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Q&A with Zillow.com Erin Lantz, Director of Mortgage Business
Posted: July 24, 2013 Updated: December 18, 2017
Rosemarie Clancy, Editor-in-chief of Credit-Land, asked Zillow's Director of Mortgage Business, Erin Lantz, about mortgages and credit scores. Here's the scoop.
- When was Zillow launched, and what was the vision for the site?
Zillow launched in beta in early 2006 with a vision of transforming the way consumers make home-related decisions and connect with professionals.
- When did you introduce a finance blog on the site, and what does it cover?
On average, consumers purchase a new home every 5-7 years, and it is easy to forget some of the details of getting a mortgage or how your credit score impacts your mortgage payment amount. This is one reason we created a finance portion of the Zillow Blog —to help educate consumers about home finance-related decisions.
- How does my credit score impact my ability to get a mortgage?
Your credit score has a direct impact on your ability to get a mortgage and the mortgage rate you will be offered. Most lenders are not willing to lend to those with a credit score of less than 640, while the best rates are generally offered to those with scores of 740 or above.
- How will a mortgage inquiry affect my score?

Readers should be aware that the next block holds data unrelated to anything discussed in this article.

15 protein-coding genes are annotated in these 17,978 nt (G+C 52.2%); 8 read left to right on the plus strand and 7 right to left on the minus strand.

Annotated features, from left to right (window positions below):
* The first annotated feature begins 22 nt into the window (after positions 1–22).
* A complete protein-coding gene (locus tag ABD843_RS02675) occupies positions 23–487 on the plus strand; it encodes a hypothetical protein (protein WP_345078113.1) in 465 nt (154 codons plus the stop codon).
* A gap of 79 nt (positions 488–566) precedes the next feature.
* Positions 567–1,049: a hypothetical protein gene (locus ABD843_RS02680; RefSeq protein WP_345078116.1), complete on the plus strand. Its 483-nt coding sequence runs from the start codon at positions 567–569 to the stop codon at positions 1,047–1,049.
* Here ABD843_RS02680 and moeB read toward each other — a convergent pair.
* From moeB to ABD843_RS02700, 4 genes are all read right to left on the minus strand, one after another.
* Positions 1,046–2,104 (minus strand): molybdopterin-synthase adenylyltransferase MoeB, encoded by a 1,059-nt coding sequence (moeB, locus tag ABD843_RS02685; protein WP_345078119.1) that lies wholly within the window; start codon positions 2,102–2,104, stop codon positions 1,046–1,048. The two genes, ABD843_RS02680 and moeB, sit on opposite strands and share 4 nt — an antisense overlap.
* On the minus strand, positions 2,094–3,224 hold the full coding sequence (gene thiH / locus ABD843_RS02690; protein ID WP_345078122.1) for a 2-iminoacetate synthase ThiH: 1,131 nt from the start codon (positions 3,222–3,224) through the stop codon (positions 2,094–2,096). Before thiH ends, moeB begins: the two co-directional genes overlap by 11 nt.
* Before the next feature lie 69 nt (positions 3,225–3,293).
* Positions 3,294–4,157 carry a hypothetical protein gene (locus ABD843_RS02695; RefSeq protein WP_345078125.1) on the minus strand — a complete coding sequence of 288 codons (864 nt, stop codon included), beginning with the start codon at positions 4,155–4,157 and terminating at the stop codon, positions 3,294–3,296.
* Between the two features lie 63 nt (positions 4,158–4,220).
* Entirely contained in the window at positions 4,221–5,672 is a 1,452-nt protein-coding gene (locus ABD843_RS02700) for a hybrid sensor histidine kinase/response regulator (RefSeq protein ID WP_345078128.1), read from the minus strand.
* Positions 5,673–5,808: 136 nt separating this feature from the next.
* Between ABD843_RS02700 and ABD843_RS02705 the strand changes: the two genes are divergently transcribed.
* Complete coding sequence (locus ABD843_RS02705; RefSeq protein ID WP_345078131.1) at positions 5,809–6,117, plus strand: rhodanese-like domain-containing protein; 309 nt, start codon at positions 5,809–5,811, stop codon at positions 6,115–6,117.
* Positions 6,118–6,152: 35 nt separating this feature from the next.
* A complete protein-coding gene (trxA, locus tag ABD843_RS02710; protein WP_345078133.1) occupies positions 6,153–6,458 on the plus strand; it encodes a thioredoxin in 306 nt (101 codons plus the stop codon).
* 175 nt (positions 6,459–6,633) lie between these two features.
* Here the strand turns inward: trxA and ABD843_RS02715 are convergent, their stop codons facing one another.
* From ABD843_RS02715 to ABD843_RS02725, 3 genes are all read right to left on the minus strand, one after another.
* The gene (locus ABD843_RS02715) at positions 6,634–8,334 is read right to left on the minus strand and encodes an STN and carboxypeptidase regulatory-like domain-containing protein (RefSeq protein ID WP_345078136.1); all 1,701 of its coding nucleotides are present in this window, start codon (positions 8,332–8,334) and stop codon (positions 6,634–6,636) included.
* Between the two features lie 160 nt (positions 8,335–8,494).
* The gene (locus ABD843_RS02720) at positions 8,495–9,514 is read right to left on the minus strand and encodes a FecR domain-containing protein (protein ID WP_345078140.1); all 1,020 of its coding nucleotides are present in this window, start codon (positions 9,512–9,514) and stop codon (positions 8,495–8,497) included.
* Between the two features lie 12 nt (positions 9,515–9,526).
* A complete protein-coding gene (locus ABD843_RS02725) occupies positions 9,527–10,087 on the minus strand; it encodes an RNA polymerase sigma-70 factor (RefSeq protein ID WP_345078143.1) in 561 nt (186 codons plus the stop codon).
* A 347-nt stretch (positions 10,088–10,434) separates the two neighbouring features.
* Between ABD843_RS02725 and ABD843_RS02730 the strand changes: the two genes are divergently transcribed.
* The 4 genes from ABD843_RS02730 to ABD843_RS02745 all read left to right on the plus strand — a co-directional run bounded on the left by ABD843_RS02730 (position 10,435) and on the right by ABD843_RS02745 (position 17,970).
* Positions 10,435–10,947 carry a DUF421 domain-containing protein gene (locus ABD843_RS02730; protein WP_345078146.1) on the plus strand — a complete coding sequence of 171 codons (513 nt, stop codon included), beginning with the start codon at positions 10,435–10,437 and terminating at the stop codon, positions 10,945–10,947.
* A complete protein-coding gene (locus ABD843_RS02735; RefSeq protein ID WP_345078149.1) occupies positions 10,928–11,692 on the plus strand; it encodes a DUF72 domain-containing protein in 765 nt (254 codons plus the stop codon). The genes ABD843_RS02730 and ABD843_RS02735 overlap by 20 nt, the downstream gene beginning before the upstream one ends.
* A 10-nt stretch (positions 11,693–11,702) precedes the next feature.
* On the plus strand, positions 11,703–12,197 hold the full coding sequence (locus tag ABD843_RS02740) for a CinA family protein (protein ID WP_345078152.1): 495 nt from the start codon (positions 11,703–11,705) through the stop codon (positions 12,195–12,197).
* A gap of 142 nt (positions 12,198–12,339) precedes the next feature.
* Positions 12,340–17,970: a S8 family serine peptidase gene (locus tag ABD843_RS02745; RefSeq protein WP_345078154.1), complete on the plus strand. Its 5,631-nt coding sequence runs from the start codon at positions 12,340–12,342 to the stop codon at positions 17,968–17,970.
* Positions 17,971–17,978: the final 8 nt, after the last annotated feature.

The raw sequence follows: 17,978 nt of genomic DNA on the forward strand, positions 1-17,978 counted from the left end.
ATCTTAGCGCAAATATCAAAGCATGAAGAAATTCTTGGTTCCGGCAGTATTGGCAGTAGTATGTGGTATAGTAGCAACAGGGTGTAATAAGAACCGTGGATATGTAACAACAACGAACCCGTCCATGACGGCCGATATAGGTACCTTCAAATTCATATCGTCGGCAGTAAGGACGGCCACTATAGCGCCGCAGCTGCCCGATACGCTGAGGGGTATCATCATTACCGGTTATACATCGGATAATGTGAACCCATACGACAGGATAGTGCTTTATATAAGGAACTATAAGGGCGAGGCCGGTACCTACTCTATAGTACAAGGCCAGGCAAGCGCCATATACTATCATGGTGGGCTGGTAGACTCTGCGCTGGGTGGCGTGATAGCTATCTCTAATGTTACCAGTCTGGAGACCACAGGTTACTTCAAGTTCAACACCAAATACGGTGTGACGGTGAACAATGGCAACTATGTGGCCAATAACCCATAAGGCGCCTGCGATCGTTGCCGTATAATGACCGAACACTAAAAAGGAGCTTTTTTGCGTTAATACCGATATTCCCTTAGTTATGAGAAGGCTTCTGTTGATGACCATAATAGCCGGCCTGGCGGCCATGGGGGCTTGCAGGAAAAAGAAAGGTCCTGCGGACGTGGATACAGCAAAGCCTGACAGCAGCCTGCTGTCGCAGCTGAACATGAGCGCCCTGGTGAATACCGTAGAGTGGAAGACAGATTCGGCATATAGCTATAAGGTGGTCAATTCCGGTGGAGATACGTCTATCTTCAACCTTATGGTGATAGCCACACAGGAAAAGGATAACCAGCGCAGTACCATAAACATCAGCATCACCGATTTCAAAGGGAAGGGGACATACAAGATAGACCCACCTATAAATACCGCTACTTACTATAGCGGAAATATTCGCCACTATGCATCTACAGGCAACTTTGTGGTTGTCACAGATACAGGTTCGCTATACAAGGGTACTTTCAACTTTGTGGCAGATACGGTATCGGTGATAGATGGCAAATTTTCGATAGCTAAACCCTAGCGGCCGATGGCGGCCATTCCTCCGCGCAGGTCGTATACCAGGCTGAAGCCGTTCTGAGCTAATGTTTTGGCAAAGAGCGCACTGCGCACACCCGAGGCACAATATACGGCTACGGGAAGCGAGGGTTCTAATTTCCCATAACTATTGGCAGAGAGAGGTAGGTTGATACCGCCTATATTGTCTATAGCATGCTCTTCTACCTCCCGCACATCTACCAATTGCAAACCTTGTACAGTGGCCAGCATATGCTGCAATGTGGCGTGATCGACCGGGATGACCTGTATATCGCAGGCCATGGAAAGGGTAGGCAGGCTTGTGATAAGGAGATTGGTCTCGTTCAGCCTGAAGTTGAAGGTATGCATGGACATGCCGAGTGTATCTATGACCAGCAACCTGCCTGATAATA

Too many inquires spread over more than 45 days may have a negative impact on your score. Typically, multiple inquiries within 30 days or less are cumulatively viewed by the credit bureaus as just one inquiry per month. This allows home shoppers to spend 30 days shopping for their mortgages without worrying about multiple hits on their credit scores.
- Should I apply for a credit card before I plan to apply for a mortgage?
No. Do not change anything about your financial profile in the months leading up to refinancing or getting a new mortgage.
- If I've been turned down for a mortgage, how can I build up my credit so I can be more successful next time?
The best things you can do to boost your credit score and increase your appeal to mortgage lenders include paying bills on time, checking your credit report for inaccuracies that may be resolved and aiming to use less than half of your available credit. It also helps to be able to demonstrate a history of different types of credit lines in good standing.
Disclaimer: This editorial content is not provided or commissioned by the credit card issuer(s). Opinions expressed here are the author's alone, not those of the credit card issuer(s), and have not been reviewed, approved or otherwise endorsed by the credit card issuer(s). Reasonable efforts are made to present accurate information, however all information is presented without warranty. Consult a card's issuing bank for the terms & conditions.
All rates and fees, and other terms and conditions of the products mentioned in this article/post are actual as of the last update date but are subject to change. See the current products' Terms & Conditions on the issuing banks' websites.
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